NT-proBNP, pg/ml 139.0 (52.0–392.5) 76.0 (23.0–152.0) 157.5 (55.5–333.8) 372.5 (155.3–758.3) 0.002 a
Serum albumin, g/L 34.5±4.7 36.6±4.9 33.6±4.2 32.9±4.3 <0.001 a
BUN, mmol/L 4.3 (3.2–5.7) 3.9 (3.1–5.0) 4.4 (3.2–5.5) 5.9 (4.6–8.6) <0.001 a
SCR, μmol/L 70.0 (57.0–84.0) 66.5 (56.0–81.0) 69.0 (57.0–84.0) 77.0 (60.0–89.0) <0.001 a
Prothrombin time, sec 14.1 (13.5–14.8) 14.0 (13.2–14.5) 14.3 (13.5–14.9) 14.4 (13.8–14.9) 0.004 a
D-dimer, mg/L 0.73 (0.40–1.33) 0.47 (0.32–1.10) 0.80 (0.57–1.33) 1.25 (0.64–5.90) <0.001 a
Neutrophils, 109/L 3.79 (2.57–5.45) 2.99 (2.14–4.13) 4.06 (2.84–5.56) 5.79 (3.79–8.59) <0.001 a
Lymphocytes, 109/L 0.86 (0.63–1.20) 1.01 (0.72–1.44) 0.78 (0.60–1.05) 0.55 (0.43–0.80) <0.001 a
Eosinophils, 109/L 0.00 (0.00–0.01) 0.00 (0.00–0.09) 0.00 (0.00–0.06) 0.00 (0.00–0.01) <0.001 a
Monocytes, 109/L 0.39 (0.28–0.51) 0.41 (0.30–0.53) 0.36 (0.26–0.52) 0.38 (0.22–0.49) 0.16 a
Serum TNFα, pg/ml 8.6 (7.0–10.7) 8.1 (6.8–9.8) 9.3 (7.6–11.6) 9.3 (6.8–11.1) 0.09 a
Serum IL-10, pg/ml 5.7 (5.0–10.2) 5.0 (5.0–8.1) 6.4 (5.0–10.4) 8.0 (5.0–15.1) 0.01 a
Serum IL-6, pg/ml 19.9 (8.0–45.4) 13.2 (3.8–23.1) 27.1 (11.8–60.0) 32.8 (17.8–62.6) <0.001 a
Serum IL-2R, U/ml 669 (459–963) 546 (455–743) 766 (595–1050) 1026 (378–1260) <0.001 a
Proteinuria, % 219/333 (65.8%) 63/144 (43.8%) 108/133 (81.2%) 48/56 (85.7%) <0.001 b
Hematuria, % 139/333 (41.7%) 48/144 (33.3%) 52/133 (39.1%) 39/56 (69.6%) <0.001 b
AKI, % 35/333 (10.5%) 5/144 (3.5%) 6/133 (4.5%) 24/56 (42.9%) <0.001 b
Renal involvement, % 251/333 (75.4%) 89/144 (61.8%) 111/133 (83.5%) 51/56 (91.1%) <0.001 b
Death, % 29/333 (8.7%) 0 0 29/56 (52.8%) <0.001 b
Data are presented as a number and percentage or mean±SD or median (25th–75th percentiles); eosinophils are presented as median (fifth–95th percentiles). SPO2, pulse oxygen saturation; ALT, alanine transaminase; AST, aspartate transaminase; HsTnI, high-sensitivity troponin; NT-proBNP, pro-brain natriuretic protein, N-terminal; SCR, serum creatinine.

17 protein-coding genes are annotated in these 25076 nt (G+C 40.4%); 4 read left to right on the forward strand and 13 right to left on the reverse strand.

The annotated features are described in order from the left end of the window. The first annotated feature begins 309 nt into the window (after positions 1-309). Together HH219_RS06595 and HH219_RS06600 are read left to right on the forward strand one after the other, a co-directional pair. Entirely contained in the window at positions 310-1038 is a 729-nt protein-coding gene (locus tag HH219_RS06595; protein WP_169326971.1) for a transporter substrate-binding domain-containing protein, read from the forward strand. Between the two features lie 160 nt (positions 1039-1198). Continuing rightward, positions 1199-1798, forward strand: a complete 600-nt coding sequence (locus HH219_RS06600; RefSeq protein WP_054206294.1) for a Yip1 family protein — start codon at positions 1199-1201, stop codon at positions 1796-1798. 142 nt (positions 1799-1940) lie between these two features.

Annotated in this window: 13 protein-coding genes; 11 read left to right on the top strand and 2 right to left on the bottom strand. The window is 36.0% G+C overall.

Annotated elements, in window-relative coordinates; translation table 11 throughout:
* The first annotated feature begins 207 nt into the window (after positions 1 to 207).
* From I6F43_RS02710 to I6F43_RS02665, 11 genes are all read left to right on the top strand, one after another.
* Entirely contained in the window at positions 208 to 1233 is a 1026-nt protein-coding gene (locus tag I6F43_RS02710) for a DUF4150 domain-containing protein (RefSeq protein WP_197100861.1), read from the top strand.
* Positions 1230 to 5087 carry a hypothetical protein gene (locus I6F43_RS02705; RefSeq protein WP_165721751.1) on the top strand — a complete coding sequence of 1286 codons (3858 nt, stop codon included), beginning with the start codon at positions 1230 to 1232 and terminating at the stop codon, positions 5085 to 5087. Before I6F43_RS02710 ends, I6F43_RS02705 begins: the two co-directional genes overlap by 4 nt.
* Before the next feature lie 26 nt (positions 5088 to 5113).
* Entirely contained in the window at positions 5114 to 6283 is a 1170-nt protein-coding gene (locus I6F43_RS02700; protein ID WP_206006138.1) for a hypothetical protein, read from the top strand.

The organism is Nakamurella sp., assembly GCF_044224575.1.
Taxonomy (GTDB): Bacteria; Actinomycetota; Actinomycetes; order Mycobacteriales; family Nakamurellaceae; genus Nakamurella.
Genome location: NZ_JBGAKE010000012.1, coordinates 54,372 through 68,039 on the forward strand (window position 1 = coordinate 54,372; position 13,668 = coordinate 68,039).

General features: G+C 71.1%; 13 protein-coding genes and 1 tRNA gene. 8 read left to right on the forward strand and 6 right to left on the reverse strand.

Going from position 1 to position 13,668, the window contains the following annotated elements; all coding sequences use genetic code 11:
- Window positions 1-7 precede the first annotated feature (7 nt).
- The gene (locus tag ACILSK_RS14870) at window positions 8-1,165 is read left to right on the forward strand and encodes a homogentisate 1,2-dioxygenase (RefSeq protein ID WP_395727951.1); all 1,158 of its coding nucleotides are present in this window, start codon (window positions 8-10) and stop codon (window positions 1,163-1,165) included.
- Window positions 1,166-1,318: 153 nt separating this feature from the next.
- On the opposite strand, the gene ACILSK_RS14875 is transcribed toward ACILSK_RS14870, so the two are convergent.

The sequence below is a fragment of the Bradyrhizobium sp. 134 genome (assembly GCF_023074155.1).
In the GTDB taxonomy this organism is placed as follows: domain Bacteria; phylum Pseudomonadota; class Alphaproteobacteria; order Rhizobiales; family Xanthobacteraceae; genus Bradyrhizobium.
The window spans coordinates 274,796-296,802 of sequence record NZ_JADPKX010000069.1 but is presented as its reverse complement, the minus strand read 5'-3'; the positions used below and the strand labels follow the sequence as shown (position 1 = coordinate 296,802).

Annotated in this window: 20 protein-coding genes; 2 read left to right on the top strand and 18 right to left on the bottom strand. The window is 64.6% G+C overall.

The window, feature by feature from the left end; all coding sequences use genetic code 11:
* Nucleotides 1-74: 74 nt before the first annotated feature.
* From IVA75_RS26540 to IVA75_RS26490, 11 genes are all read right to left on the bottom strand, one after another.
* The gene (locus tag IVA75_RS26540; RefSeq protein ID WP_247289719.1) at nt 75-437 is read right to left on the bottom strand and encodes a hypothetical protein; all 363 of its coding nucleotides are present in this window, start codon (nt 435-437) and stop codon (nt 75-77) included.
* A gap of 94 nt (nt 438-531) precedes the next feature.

aKruskal–Wallis test.
bWilcoxon rank-sum test.

Proteinuria, Hematuria, and AKI

On admission, of the 333 patients, 75.4% (251 of 333) patients had renal involvement, 65.8% (219 of 333) patients presented with proteinuria, and 41.7% (139 of 333) patients had hematuria (Table 1). The incidence of AKI in the overall cohort was 4.7% (22 of 467) by KIDGO criteria and 7.5% (35 of 467) by expanded criteria. Greater incidence of proteinuria (81.2% and 85.7%, respectively, versus 43.8%) and hematuria (39.1% and 69.6%, respectively, versus 33.3%) were demonstrated in patients with severe or critically ill COVID-19 pneumonia (Table 1). Among the 333 patients, the patients with AKI had higher incidence rate of proteinuria (88.6% versus 63.1%) and hematuria (60% versus 41.7%) compared with the non-AKI group (Supplemental Table 1). A total of 42.9% (24 of 56) critically ill cases developed AKI during the hospital stay (Table 1).

The number of patients with AKI was 22 by KDIGO criteria and 35 by expanded criteria (Table 2). According to KDIGO criteria, AKI occurred after admission in 19 (86.4%) of 22 patients with AKI. Rhabdomyolysis-induced AKI accounted for 18.2% (four of 22), but no prerenal AKI occurred. Suspected intrinsic AKI that accounted for 81.8% (18 of 22) was the most frequent form. Stage 2 comprised seven (31.8%) of 22 patients with AKI, and 50% (11 of 22) reached stage 3. The patients with AKI identified by the expanded criteria had more AKI occurrence on admission and more AKI in stage 1 than patients with AKI who met KDIGO criteria (Table 2).

Table 2. - Characteristics of patients with AKI according to two different criteria
Variables KDIGO AKI Criteria Expanded Criteria
N 22 35
AKI occurrence on admission 3/22 (13.6%) 13/35 (37.1%)
AKI occurrence during hospital stay 19/22 (86.4%) 22/35 (62.9%)
 Prerenal AKI 0/22 (0%) 2/35 (5.7%)
 Rhabdomyolysis-induced AKI 4/22 (18.2%) 4/35 (11.4%)
 Suspected intrinsic AKI 18/22 (81.8%) 29/35 (82.9%)
AKI stage
 1 4/22 (18.2%) 16/35 (45.7%)
 2 7/22 (31.8%) 8/35 (22.9%)
 3 11/22 (50.0%) 11/35 (31.4%)
AKI recovery (total) 4/22 (18.2%) 16/35 (45.7%)
 Prerenal AKI recovery 2/2 (100%)
 Rhabdomyolysis-induced AKI recovery 1/4 (25%) 1/4 (25%)
 Suspected intrinsic AKI recovery 3/18 (16.7%) 13/29 (44.8%)
 Stage 1 recovery 1/4 (25.0%) 12/16 (75.0%)
 Stage 2 recovery 3/7 (42.9%) 4/8 (50.0%)
 Stage 3 recovery 0/11 (0%) 0/11 (0%)